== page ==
The stock for the business applications company dipped nearly 20 percent as Wall Street absorbed the news, closing at $11.41, a 15 percent drop.
The company exceeded earnings in the third quarter by 2 cents a share by reducing its reserve related to risky accounts, according to documents filed with the Securities and Exchange Commission on Thursday. The reserve--funds set aside from earnings for future use--come out of the company's revenue. The company had already publicly disclosed the reserve in its balance sheet when it reported earnings on Aug. 21, but the company did not explicitly discuss it during its earning call.
Without that reserve reduction, which resulted in an additional $4 million in revenue, the company would have earned closer to 5 cents per share, rather than its reported 8 cents per share.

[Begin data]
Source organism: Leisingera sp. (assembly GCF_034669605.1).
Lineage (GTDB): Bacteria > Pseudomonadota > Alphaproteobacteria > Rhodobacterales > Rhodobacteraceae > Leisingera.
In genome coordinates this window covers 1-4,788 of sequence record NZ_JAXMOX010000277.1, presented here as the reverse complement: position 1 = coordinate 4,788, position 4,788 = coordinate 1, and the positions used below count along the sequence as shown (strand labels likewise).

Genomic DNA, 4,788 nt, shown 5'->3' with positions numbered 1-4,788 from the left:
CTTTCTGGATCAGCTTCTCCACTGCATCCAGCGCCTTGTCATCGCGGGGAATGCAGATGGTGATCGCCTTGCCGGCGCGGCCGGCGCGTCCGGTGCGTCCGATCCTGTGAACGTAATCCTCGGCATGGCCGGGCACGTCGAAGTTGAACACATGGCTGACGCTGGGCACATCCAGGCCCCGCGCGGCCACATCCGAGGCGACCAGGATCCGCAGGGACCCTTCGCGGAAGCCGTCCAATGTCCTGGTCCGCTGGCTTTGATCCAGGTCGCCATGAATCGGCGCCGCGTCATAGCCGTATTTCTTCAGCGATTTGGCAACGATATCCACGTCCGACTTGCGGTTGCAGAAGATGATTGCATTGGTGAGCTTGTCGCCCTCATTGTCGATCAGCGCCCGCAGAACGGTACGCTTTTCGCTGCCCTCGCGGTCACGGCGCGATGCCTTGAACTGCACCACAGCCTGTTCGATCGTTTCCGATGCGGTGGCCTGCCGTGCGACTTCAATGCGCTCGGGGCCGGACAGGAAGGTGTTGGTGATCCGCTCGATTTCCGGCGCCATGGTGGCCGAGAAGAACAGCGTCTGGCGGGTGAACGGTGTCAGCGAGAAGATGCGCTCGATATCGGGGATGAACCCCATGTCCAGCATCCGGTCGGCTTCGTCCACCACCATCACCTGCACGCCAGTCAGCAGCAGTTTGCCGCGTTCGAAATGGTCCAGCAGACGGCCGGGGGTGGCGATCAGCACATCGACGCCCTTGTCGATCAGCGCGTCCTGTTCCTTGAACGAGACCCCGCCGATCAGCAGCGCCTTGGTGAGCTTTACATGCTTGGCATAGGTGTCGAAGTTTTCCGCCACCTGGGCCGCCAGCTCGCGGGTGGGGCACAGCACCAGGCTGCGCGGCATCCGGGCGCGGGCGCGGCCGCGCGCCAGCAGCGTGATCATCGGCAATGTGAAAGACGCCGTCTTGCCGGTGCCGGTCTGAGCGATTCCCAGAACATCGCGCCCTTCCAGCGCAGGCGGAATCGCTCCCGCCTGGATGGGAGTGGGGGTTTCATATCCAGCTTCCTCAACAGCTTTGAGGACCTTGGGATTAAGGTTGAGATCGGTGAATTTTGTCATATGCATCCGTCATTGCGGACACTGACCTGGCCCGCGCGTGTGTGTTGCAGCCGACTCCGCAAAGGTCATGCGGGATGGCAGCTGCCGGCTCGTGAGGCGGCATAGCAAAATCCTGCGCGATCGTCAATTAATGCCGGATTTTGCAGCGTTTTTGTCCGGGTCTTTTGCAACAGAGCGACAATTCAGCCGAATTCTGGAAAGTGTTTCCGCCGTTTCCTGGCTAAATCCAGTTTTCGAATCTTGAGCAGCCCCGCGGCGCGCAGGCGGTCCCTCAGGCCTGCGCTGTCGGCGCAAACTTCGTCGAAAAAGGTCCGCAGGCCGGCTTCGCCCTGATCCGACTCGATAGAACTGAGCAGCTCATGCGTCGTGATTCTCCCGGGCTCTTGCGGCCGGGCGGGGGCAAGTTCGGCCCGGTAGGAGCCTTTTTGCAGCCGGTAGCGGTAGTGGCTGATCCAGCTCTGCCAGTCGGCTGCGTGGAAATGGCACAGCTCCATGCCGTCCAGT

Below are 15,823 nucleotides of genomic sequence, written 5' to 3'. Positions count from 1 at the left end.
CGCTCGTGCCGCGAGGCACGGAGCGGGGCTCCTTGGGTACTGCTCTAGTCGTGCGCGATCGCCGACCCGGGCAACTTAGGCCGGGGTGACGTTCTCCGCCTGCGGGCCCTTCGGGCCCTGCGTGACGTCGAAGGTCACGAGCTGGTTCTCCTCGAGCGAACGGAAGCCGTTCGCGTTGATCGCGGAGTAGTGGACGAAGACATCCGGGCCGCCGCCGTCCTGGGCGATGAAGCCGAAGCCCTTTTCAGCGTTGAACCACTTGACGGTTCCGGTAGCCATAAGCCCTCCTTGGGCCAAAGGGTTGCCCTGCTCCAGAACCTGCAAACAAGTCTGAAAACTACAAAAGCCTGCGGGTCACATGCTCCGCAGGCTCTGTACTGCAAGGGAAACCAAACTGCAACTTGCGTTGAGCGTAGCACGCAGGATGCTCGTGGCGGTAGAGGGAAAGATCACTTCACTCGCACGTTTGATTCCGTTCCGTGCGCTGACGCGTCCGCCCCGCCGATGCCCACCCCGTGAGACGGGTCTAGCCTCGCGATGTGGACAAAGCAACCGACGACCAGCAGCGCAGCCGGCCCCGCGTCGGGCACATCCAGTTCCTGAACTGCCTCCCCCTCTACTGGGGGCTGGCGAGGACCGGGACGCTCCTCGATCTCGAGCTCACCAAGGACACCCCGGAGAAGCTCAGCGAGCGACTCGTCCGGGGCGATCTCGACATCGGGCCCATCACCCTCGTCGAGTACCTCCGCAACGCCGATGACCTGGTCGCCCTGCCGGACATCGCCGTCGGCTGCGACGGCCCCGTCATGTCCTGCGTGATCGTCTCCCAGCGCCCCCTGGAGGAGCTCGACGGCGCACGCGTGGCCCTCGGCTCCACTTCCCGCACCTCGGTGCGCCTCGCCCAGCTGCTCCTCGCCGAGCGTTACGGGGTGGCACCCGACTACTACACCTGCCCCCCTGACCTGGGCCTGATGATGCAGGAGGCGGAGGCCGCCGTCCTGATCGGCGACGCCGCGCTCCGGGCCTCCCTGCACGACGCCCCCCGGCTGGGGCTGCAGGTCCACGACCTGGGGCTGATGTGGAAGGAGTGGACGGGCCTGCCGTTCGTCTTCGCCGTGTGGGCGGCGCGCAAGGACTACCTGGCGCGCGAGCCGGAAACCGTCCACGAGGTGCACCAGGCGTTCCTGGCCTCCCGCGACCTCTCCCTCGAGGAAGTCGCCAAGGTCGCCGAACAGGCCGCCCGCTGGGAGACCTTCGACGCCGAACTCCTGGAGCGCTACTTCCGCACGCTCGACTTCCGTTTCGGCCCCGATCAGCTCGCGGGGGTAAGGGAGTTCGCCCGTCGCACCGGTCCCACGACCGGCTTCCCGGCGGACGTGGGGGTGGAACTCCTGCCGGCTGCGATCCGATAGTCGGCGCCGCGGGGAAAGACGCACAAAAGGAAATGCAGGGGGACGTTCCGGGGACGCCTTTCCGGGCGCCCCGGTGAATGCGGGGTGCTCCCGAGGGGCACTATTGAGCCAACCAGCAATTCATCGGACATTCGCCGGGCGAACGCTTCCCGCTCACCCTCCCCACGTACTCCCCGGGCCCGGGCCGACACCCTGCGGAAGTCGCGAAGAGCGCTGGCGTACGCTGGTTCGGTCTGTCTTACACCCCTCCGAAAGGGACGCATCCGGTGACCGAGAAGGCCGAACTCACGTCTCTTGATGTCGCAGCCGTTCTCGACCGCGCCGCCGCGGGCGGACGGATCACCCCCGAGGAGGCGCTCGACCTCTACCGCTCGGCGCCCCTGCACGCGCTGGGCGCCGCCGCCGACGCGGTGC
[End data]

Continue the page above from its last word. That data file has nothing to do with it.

Although fluctuation in the reserve from quarter to quarter is not unusual, $4 million is a rather large jump, said Richard Allen, chief financial officer of JD Edwards. In hindsight, the company should have discussed the issue during its earnings call, he said.
"We underestimated the impact and importance of this for our investors," Allen said.
However, although Thursday's disclosure took some by surprise, the news was not altogether negative because it indicates the company is doing a better job of managing parts of its operations, said Patrick Walravens, a financial analyst at JMP Securities, which gives the stock a strong buy rating.
"The fundamental story is intact for JD Edwards," he said. "But things aren't progressing as fast as people thought they were."
He pointed to the company's decision to eliminate excessive employee vacation buildup through an incentive program that encourages workers to take vacation. That resulted in an additional $2.3 million in reported operating income last quarter.
"These types of efficiencies are exactly what they're trying to accomplish at this company," Walravens said.
JD Edwards, which makes software designed to help companies manage their books, fill orders and operate factories, has been on the upswing--despite the tough economy--after a string of losses and declining revenue in recent years.